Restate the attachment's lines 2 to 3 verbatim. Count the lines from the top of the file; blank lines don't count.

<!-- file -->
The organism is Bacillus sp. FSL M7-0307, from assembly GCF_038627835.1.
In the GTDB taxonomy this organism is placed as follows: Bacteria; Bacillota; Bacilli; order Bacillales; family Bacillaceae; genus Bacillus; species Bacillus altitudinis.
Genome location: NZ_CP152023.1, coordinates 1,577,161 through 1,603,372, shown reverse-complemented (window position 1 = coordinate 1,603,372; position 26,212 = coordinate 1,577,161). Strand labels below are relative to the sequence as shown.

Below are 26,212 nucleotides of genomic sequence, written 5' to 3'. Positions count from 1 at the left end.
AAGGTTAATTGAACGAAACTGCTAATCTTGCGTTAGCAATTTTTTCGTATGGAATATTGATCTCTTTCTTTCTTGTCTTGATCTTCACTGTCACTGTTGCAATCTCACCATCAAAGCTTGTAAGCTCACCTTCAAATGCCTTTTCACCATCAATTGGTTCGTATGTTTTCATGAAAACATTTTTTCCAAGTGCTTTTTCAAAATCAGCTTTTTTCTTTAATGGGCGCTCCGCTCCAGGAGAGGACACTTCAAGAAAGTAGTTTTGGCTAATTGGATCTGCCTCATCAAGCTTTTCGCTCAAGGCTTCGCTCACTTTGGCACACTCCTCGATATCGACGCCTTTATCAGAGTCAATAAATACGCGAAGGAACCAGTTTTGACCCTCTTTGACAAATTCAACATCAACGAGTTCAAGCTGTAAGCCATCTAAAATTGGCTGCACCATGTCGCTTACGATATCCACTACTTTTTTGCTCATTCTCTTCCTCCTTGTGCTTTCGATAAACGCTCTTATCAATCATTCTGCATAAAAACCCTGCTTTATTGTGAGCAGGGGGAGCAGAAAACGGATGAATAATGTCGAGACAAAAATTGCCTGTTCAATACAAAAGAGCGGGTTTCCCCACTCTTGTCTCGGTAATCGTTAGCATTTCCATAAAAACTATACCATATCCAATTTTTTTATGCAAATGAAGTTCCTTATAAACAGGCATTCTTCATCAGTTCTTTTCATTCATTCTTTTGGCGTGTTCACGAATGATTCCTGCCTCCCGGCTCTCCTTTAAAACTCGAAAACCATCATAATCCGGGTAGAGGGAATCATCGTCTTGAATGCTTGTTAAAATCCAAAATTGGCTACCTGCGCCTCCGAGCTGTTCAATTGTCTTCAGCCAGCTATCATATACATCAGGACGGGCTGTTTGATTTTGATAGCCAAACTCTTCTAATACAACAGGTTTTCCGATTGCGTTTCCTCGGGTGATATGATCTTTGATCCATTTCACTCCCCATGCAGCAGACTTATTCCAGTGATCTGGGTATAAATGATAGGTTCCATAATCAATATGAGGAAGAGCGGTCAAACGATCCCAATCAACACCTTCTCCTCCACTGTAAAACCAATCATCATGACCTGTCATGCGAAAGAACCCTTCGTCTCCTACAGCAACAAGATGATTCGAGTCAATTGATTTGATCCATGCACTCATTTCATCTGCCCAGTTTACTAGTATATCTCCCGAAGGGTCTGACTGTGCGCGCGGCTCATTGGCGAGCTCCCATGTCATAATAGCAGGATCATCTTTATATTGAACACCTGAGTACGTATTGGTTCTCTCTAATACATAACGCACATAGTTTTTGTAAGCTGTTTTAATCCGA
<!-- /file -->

In the GTDB taxonomy this organism is placed as follows: Bacteria; Bacillota; Bacilli; order Bacillales; family Bacillaceae; genus Bacillus; species Bacillus altitudinis.
Genome location: NZ_CP152023.1, coordinates 1,577,161 through 1,603,372, shown reverse-complemented (window position 1 = coordinate 1,603,372; position 26,212 = coordinate 1,577,161). Strand labels below are relative to the sequence as shown.